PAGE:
It's blue and pink for Lincoln and Stewart schools. Yes, we're supposed to be beyond silly gender color-coding, but everything old is new again.
So it is with the single-sex proposal for two of Toledo's lowest-performing grade schools, where officials decreed the new-but-old-fashioned approach of separating genders.
School chief Eugene Sanders: “This is about school improvement, pure and simple.”
The Bush administration crafted incentives for single-sex education with a small clause tucked in 2001's No Child Left Behind Act, offering $3 million for such programs. Last May, the Department of Education issued revised guidelines; just one year later, TPS announced plans for Lincoln and Stewart.
“We understand there are some federal dollars available,” says Dr. Sanders. “Any economic advantage we can get is obviously something we're interested in ... [But] all we want to do is raise test scores.”
But who says gender separation improves academic performance? While Dr. Sanders says “significant research” supports the case for single-sex schools, using that research to bolster the TPS plan compares apples to oranges - his initiative involves grade schools, while nearly all the research focuses on high school and college.
Plus, as a National Association of State Boards of Education policy paper notes, the majority of data comes from private schools or overseas, and “student characteristics vary considerably between private and public schools, and between American students and those of other countries.”
Policymakers, the association warns, “cannot assume that the positive outcomes associated with single-sex education documented by research would be replicated among diverse public school populations.”
Academics aside, others say it's a step backward.
Says Nancy Zirkin, deputy director of the Leadership Conference on Civil Rights, an umbrella agency representing 185 rights organizations: “We would not accept `separate but equal' in a race context. Why would we ever accept it in a gender context? Separate is never equal. That's why schools were integrated [by the U.S. Supreme Court], and that's why we cannot go back to segregation in any way.”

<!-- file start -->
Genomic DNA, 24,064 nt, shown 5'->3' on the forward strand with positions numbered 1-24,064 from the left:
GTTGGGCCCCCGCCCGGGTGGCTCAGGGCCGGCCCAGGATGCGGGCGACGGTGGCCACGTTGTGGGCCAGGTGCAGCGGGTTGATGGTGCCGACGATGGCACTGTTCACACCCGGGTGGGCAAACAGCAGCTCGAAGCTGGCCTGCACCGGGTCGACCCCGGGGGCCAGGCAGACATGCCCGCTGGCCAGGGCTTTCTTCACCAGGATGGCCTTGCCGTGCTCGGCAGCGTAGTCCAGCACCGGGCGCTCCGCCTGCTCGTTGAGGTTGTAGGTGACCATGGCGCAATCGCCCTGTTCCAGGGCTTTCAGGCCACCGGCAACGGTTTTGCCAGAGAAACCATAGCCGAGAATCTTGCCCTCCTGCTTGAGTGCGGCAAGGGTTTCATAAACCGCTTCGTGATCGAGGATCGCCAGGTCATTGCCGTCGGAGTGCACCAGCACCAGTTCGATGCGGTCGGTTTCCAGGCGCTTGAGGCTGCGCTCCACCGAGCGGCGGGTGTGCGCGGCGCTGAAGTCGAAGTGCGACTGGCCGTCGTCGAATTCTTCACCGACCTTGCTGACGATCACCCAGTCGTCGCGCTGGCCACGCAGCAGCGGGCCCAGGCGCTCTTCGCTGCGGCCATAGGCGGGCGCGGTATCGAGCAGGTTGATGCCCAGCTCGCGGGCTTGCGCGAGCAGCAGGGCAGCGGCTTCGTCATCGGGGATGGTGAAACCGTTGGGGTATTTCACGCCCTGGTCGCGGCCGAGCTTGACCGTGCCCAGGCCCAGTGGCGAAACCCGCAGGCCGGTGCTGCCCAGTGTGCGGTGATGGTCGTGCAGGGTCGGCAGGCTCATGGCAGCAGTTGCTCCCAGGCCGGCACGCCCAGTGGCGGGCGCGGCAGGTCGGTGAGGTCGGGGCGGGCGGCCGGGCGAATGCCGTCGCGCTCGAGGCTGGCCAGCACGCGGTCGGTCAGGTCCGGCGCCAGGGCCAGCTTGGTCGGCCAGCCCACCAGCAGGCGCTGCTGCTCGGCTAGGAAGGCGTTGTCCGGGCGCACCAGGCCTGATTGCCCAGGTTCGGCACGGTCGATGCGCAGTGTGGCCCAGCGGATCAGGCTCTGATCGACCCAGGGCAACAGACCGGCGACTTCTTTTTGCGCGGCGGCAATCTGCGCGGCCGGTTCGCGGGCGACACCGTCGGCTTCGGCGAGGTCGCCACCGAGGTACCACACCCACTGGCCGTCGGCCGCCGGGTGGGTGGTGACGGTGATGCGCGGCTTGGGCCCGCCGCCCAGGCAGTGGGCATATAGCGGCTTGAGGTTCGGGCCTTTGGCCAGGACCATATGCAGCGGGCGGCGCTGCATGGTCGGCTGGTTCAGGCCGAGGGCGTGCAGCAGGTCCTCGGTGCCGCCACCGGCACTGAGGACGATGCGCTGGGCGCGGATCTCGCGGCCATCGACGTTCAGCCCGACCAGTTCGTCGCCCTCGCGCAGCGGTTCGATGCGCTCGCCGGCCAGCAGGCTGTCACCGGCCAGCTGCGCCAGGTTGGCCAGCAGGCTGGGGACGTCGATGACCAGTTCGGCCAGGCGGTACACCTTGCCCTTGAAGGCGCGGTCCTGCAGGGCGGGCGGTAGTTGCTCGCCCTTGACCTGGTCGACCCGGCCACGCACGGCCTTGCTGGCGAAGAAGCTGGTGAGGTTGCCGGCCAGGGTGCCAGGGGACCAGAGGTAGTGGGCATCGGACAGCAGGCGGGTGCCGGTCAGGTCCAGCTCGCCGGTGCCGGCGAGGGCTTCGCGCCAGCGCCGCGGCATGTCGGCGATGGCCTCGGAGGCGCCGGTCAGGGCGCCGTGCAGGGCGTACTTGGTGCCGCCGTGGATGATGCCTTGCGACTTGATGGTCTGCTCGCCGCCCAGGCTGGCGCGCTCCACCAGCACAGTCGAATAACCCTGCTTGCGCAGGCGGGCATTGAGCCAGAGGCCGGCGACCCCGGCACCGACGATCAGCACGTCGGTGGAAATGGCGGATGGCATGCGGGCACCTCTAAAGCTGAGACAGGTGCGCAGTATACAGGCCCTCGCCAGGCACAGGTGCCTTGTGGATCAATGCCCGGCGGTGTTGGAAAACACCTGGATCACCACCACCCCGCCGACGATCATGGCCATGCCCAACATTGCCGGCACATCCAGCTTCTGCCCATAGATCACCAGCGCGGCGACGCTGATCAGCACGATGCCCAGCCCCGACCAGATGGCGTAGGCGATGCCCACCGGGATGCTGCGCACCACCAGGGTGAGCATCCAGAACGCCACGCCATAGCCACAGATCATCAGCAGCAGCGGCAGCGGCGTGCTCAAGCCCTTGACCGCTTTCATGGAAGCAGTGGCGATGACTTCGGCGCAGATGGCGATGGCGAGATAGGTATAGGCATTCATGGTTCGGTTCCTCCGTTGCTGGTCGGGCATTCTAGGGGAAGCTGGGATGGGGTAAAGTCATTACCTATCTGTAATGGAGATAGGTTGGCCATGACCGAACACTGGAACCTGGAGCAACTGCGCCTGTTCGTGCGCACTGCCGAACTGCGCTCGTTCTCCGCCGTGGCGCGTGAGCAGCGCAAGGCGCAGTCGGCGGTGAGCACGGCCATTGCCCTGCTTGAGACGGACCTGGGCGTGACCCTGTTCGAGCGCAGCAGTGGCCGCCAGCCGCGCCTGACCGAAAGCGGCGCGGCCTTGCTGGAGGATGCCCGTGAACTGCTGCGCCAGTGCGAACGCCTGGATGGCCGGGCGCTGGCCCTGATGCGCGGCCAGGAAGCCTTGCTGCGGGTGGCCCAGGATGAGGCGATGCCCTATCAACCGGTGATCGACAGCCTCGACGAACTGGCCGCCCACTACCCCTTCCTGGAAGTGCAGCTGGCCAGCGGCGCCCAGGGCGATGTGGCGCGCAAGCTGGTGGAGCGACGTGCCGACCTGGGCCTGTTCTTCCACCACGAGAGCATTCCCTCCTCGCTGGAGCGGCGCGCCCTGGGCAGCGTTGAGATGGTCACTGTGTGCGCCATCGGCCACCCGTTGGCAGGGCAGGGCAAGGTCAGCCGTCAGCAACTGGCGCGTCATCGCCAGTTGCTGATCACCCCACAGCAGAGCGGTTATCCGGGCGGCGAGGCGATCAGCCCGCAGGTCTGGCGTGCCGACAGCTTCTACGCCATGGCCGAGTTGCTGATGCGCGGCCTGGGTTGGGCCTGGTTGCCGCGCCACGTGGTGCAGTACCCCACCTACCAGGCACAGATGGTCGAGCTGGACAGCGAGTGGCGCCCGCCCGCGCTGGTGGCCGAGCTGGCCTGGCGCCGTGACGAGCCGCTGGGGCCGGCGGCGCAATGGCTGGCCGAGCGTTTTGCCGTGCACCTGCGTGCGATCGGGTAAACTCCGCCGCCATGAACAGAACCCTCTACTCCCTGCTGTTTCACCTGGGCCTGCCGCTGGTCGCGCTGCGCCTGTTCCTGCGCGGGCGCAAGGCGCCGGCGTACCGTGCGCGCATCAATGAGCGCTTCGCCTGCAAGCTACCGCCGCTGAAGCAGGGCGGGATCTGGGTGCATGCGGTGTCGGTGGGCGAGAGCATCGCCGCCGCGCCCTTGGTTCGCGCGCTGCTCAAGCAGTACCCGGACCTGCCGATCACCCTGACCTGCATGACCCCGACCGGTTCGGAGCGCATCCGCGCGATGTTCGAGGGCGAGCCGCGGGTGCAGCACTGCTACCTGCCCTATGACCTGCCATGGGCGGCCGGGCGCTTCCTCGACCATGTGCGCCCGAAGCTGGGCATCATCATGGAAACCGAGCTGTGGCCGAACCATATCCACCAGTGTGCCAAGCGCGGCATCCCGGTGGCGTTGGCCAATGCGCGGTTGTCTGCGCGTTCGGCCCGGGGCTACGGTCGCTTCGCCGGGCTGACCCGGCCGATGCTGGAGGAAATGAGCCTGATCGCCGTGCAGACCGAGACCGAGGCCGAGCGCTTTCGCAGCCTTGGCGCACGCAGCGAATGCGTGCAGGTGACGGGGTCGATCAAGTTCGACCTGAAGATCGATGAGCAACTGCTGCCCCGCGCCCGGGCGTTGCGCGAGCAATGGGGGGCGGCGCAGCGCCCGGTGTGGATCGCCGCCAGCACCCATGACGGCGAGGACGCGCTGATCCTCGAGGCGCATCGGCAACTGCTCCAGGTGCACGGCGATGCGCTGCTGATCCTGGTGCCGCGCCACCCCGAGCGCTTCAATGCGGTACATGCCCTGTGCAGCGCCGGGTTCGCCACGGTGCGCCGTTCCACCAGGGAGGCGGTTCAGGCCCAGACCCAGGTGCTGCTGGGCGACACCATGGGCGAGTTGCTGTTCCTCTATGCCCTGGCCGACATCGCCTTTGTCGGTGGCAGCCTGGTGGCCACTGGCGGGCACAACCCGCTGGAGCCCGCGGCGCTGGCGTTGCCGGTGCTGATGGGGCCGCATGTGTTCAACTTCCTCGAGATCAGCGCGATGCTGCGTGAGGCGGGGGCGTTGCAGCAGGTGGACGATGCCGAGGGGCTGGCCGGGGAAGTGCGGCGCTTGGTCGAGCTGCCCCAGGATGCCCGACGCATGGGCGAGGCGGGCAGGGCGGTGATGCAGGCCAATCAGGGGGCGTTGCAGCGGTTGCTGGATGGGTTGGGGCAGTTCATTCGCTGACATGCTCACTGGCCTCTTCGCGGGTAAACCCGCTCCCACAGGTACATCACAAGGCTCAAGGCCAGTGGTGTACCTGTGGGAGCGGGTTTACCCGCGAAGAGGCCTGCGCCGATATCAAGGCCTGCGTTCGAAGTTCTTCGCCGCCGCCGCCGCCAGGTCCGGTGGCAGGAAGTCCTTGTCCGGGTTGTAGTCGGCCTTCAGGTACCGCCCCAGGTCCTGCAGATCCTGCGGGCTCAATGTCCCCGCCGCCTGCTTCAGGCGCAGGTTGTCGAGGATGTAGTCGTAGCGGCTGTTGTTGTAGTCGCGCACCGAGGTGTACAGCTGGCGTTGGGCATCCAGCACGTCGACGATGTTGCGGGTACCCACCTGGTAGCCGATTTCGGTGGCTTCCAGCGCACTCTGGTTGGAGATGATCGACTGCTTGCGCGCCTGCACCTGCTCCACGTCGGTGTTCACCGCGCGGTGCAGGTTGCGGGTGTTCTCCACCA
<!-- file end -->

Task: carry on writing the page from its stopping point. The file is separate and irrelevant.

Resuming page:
The education boards' association says “most experts agree that the successes of single-sex schools are due, in part, to strategies that can easily be incorporated into co-educational schools. State boards may want to consider ways to encourage all schools to develop the positive characteristics of single-sex schools, including small classes, academic rigor, and clearly defined mission statements.”
To Ms. Zirkin's ears, “it sounds like what is being proposed in Toledo is taking two schools, improving them, and leaving the other ones alone. But public education's goal should always be to raise all boats equally.”
Dr. Sanders, who must be a frustrated man if ever there was one, knows such arguments well. He knows, for example, the data overwhelmingly favor smaller class sizes - but he's the guy facing budget realities.
“We've got to take bold, aggressive moves. We can't do the same old thing we've always done. This is one of many steps I plan to introduce to the board to jolt and bring academic revolution to Toledo Public Schools.”
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